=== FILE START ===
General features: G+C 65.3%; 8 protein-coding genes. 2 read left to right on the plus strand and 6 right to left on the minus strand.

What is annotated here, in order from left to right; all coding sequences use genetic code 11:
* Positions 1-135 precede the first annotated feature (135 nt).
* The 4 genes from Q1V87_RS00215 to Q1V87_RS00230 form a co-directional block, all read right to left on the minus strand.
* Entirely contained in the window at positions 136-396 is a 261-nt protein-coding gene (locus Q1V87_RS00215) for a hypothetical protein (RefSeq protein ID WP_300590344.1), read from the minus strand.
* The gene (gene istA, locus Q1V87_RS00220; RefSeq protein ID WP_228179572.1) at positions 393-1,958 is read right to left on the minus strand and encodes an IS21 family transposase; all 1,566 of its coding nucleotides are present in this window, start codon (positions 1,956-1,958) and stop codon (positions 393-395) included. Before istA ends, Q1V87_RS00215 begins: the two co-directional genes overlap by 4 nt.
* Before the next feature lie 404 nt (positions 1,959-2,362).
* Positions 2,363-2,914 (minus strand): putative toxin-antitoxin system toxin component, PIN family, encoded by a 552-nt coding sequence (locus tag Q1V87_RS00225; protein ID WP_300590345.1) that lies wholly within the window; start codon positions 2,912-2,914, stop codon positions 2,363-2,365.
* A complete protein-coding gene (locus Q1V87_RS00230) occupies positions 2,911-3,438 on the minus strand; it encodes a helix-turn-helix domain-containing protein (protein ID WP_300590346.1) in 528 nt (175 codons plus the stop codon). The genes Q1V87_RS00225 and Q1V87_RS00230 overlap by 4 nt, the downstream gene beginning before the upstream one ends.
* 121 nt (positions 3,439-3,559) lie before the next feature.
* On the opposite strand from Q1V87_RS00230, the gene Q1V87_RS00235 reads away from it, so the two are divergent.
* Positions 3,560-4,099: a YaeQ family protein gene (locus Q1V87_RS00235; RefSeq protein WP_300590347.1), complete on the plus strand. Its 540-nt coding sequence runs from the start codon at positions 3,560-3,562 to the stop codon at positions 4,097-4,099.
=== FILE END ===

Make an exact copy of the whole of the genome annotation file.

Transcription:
General features: G+C 65.3%; 8 protein-coding genes. 2 read left to right on the plus strand and 6 right to left on the minus strand.

What is annotated here, in order from left to right; all coding sequences use genetic code 11:
* Positions 1-135 precede the first annotated feature (135 nt).
* The 4 genes from Q1V87_RS00215 to Q1V87_RS00230 form a co-directional block, all read right to left on the minus strand.
* Entirely contained in the window at positions 136-396 is a 261-nt protein-coding gene (locus Q1V87_RS00215) for a hypothetical protein (RefSeq protein ID WP_300590344.1), read from the minus strand.
* The gene (gene istA, locus Q1V87_RS00220; RefSeq protein ID WP_228179572.1) at positions 393-1,958 is read right to left on the minus strand and encodes an IS21 family transposase; all 1,566 of its coding nucleotides are present in this window, start codon (positions 1,956-1,958) and stop codon (positions 393-395) included. Before istA ends, Q1V87_RS00215 begins: the two co-directional genes overlap by 4 nt.
* Before the next feature lie 404 nt (positions 1,959-2,362).
* Positions 2,363-2,914 (minus strand): putative toxin-antitoxin system toxin component, PIN family, encoded by a 552-nt coding sequence (locus tag Q1V87_RS00225; protein ID WP_300590345.1) that lies wholly within the window; start codon positions 2,912-2,914, stop codon positions 2,363-2,365.
* A complete protein-coding gene (locus Q1V87_RS00230) occupies positions 2,911-3,438 on the minus strand; it encodes a helix-turn-helix domain-containing protein (protein ID WP_300590346.1) in 528 nt (175 codons plus the stop codon). The genes Q1V87_RS00225 and Q1V87_RS00230 overlap by 4 nt, the downstream gene beginning before the upstream one ends.
* 121 nt (positions 3,439-3,559) lie before the next feature.
* On the opposite strand from Q1V87_RS00230, the gene Q1V87_RS00235 reads away from it, so the two are divergent.
* Positions 3,560-4,099: a YaeQ family protein gene (locus Q1V87_RS00235; RefSeq protein WP_300590347.1), complete on the plus strand. Its 540-nt coding sequence runs from the start codon at positions 3,560-3,562 to the stop codon at positions 4,097-4,099.